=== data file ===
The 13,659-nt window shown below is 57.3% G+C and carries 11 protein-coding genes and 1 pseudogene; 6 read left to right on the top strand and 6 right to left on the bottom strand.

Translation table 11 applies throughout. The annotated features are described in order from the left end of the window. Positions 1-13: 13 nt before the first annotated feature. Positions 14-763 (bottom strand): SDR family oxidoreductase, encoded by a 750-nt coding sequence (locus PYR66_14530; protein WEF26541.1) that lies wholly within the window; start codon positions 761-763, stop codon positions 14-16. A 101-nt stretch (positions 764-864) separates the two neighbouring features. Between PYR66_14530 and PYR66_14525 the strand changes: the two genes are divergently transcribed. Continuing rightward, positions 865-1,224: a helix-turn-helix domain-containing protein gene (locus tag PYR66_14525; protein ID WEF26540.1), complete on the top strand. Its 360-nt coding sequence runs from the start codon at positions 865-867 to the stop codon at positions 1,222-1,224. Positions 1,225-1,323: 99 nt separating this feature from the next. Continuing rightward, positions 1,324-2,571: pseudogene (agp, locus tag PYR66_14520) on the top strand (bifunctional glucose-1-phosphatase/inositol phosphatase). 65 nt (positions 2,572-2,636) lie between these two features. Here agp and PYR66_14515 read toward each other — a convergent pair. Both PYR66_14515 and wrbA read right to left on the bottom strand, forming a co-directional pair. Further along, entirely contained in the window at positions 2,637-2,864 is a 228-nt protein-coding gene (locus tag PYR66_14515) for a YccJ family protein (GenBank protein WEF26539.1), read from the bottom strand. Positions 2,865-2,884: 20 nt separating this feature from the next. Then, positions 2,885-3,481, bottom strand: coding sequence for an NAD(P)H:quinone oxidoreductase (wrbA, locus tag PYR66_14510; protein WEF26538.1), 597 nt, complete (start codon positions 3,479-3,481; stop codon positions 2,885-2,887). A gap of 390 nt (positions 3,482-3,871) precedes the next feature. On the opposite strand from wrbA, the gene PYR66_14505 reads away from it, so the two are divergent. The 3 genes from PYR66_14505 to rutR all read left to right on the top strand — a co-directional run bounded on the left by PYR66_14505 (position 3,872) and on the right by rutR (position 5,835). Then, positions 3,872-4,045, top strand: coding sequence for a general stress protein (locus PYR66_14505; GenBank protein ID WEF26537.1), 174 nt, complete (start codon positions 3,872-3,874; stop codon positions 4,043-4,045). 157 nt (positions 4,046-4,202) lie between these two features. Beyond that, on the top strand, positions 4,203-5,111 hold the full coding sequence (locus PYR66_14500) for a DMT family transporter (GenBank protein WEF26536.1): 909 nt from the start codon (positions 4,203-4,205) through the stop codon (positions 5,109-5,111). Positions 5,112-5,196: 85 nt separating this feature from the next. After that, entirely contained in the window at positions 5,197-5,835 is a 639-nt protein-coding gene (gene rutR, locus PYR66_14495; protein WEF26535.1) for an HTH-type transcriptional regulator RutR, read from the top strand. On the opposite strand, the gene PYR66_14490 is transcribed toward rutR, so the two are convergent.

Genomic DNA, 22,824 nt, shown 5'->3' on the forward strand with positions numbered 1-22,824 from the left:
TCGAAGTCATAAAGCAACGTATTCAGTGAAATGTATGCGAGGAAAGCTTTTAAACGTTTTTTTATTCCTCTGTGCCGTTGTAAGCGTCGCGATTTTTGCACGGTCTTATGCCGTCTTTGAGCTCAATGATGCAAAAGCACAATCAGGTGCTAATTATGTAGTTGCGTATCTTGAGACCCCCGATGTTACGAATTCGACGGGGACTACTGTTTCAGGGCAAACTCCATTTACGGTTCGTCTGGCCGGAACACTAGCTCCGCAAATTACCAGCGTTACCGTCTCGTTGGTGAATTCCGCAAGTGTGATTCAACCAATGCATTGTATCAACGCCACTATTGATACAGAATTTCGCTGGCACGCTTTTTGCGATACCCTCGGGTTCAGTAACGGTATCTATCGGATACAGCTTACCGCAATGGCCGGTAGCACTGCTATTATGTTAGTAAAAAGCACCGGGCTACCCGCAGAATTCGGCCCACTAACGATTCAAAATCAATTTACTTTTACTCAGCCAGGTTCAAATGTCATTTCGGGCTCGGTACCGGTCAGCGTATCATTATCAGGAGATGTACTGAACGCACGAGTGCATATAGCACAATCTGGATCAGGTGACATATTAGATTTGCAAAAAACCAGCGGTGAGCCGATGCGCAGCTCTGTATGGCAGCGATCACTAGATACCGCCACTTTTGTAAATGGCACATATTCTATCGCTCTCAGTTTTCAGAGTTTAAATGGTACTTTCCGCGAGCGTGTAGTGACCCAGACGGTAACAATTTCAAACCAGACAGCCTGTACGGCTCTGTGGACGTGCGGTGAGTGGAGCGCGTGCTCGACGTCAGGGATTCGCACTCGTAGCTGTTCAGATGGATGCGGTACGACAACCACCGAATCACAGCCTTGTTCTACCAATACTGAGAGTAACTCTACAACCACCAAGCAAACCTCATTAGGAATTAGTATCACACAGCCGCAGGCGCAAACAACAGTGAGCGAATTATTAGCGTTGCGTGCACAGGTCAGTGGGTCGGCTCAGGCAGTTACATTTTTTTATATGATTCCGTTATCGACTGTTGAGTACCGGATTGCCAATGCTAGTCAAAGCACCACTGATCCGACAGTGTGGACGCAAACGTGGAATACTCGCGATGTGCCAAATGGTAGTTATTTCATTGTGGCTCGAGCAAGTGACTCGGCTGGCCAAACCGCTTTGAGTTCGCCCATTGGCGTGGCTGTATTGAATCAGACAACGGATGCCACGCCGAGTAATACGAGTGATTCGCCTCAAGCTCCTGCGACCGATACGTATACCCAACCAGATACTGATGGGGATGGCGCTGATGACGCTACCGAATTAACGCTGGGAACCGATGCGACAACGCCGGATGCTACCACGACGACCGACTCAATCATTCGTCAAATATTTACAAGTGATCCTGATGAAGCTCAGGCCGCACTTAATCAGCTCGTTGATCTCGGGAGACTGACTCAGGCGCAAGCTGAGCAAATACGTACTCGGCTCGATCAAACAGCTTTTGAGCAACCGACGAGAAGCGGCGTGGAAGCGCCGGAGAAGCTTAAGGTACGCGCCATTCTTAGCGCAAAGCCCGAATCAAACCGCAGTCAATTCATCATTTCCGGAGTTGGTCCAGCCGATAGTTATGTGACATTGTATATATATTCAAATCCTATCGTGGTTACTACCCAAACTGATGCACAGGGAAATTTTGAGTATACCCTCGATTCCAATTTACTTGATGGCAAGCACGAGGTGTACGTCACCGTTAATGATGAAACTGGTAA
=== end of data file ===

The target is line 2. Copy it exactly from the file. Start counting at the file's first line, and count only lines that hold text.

Translation table 11 applies throughout. The annotated features are described in order from the left end of the window. Positions 1-13: 13 nt before the first annotated feature. Positions 14-763 (bottom strand): SDR family oxidoreductase, encoded by a 750-nt coding sequence (locus PYR66_14530; protein WEF26541.1) that lies wholly within the window; start codon positions 761-763, stop codon positions 14-16. A 101-nt stretch (positions 764-864) separates the two neighbouring features. Between PYR66_14530 and PYR66_14525 the strand changes: the two genes are divergently transcribed. Continuing rightward, positions 865-1,224: a helix-turn-helix domain-containing protein gene (locus tag PYR66_14525; protein ID WEF26540.1), complete on the top strand. Its 360-nt coding sequence runs from the start codon at positions 865-867 to the stop codon at positions 1,222-1,224. Positions 1,225-1,323: 99 nt separating this feature from the next. Continuing rightward, positions 1,324-2,571: pseudogene (agp, locus tag PYR66_14520) on the top strand (bifunctional glucose-1-phosphatase/inositol phosphatase). 65 nt (positions 2,572-2,636) lie between these two features. Here agp and PYR66_14515 read toward each other — a convergent pair. Both PYR66_14515 and wrbA read right to left on the bottom strand, forming a co-directional pair. Further along, entirely contained in the window at positions 2,637-2,864 is a 228-nt protein-coding gene (locus tag PYR66_14515) for a YccJ family protein (GenBank protein WEF26539.1), read from the bottom strand. Positions 2,865-2,884: 20 nt separating this feature from the next. Then, positions 2,885-3,481, bottom strand: coding sequence for an NAD(P)H:quinone oxidoreductase (wrbA, locus tag PYR66_14510; protein WEF26538.1), 597 nt, complete (start codon positions 3,479-3,481; stop codon positions 2,885-2,887). A gap of 390 nt (positions 3,482-3,871) precedes the next feature. On the opposite strand from wrbA, the gene PYR66_14505 reads away from it, so the two are divergent. The 3 genes from PYR66_14505 to rutR all read left to right on the top strand — a co-directional run bounded on the left by PYR66_14505 (position 3,872) and on the right by rutR (position 5,835). Then, positions 3,872-4,045, top strand: coding sequence for a general stress protein (locus PYR66_14505; GenBank protein ID WEF26537.1), 174 nt, complete (start codon positions 3,872-3,874; stop codon positions 4,043-4,045). 157 nt (positions 4,046-4,202) lie between these two features. Beyond that, on the top strand, positions 4,203-5,111 hold the full coding sequence (locus PYR66_14500) for a DMT family transporter (GenBank protein WEF26536.1): 909 nt from the start codon (positions 4,203-4,205) through the stop codon (positions 5,109-5,111). Positions 5,112-5,196: 85 nt separating this feature from the next. After that, entirely contained in the window at positions 5,197-5,835 is a 639-nt protein-coding gene (gene rutR, locus PYR66_14495; protein WEF26535.1) for an HTH-type transcriptional regulator RutR, read from the top strand. On the opposite strand, the gene PYR66_14490 is transcribed toward rutR, so the two are convergent.